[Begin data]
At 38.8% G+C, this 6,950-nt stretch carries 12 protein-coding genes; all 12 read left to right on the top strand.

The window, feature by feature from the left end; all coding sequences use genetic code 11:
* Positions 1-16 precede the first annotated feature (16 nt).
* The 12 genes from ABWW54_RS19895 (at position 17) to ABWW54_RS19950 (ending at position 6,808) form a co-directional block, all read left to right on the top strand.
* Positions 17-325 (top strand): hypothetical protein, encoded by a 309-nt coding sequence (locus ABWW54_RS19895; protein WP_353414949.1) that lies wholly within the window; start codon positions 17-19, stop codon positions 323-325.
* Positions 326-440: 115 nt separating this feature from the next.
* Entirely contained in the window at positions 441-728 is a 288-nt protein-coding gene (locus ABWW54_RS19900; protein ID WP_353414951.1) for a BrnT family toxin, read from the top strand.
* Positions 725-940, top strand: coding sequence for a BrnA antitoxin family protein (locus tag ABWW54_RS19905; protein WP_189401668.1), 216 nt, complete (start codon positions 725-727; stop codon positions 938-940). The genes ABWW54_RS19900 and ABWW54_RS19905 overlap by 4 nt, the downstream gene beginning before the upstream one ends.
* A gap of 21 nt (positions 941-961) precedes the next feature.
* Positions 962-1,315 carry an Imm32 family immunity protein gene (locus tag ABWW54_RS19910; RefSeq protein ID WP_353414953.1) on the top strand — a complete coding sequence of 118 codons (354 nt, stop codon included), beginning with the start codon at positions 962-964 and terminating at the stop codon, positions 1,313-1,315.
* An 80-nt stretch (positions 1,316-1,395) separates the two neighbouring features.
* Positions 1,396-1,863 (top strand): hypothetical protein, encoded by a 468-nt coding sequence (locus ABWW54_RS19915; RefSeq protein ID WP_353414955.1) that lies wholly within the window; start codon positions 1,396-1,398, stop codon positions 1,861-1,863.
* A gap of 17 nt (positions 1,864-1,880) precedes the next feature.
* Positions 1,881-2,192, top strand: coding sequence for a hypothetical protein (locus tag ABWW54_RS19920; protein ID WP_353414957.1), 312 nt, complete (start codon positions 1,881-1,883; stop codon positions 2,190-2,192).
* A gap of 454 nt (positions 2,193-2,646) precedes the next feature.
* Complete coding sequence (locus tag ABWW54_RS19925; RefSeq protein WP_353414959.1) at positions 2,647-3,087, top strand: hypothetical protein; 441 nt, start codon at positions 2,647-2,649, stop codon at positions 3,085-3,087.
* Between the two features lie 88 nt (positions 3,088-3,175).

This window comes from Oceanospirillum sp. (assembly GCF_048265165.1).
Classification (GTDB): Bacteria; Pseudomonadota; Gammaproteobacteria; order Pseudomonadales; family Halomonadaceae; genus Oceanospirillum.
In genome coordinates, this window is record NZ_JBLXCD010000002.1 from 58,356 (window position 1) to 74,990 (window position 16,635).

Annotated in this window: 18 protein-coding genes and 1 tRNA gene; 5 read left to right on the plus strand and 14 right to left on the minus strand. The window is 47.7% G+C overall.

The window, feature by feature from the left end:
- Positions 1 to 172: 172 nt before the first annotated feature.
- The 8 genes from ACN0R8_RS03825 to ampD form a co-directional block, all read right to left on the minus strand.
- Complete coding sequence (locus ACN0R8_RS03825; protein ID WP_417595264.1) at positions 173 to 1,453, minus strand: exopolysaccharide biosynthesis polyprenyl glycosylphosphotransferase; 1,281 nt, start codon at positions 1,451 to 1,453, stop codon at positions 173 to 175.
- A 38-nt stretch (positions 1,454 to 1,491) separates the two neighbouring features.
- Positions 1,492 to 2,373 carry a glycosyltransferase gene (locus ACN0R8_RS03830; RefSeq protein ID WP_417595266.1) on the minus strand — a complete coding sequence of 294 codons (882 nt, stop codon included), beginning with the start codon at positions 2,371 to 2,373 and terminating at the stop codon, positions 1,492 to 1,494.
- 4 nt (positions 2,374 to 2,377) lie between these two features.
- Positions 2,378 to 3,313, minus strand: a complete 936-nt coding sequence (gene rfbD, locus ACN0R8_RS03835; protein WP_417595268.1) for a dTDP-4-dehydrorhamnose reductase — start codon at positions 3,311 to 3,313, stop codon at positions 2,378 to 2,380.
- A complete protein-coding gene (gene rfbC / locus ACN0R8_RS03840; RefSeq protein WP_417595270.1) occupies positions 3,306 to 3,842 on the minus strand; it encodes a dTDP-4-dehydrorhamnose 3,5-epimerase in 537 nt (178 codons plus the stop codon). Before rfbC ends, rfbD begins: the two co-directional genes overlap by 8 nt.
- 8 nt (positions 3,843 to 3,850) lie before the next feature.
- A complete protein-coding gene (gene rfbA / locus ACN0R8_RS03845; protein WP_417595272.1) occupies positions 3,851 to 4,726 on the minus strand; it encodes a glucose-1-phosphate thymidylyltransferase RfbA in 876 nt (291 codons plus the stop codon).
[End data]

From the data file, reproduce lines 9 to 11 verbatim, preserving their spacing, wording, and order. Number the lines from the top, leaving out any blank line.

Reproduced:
* A gap of 21 nt (positions 941-961) precedes the next feature.
* Positions 962-1,315 carry an Imm32 family immunity protein gene (locus tag ABWW54_RS19910; RefSeq protein ID WP_353414953.1) on the top strand — a complete coding sequence of 118 codons (354 nt, stop codon included), beginning with the start codon at positions 962-964 and terminating at the stop codon, positions 1,313-1,315.
* An 80-nt stretch (positions 1,316-1,395) separates the two neighbouring features.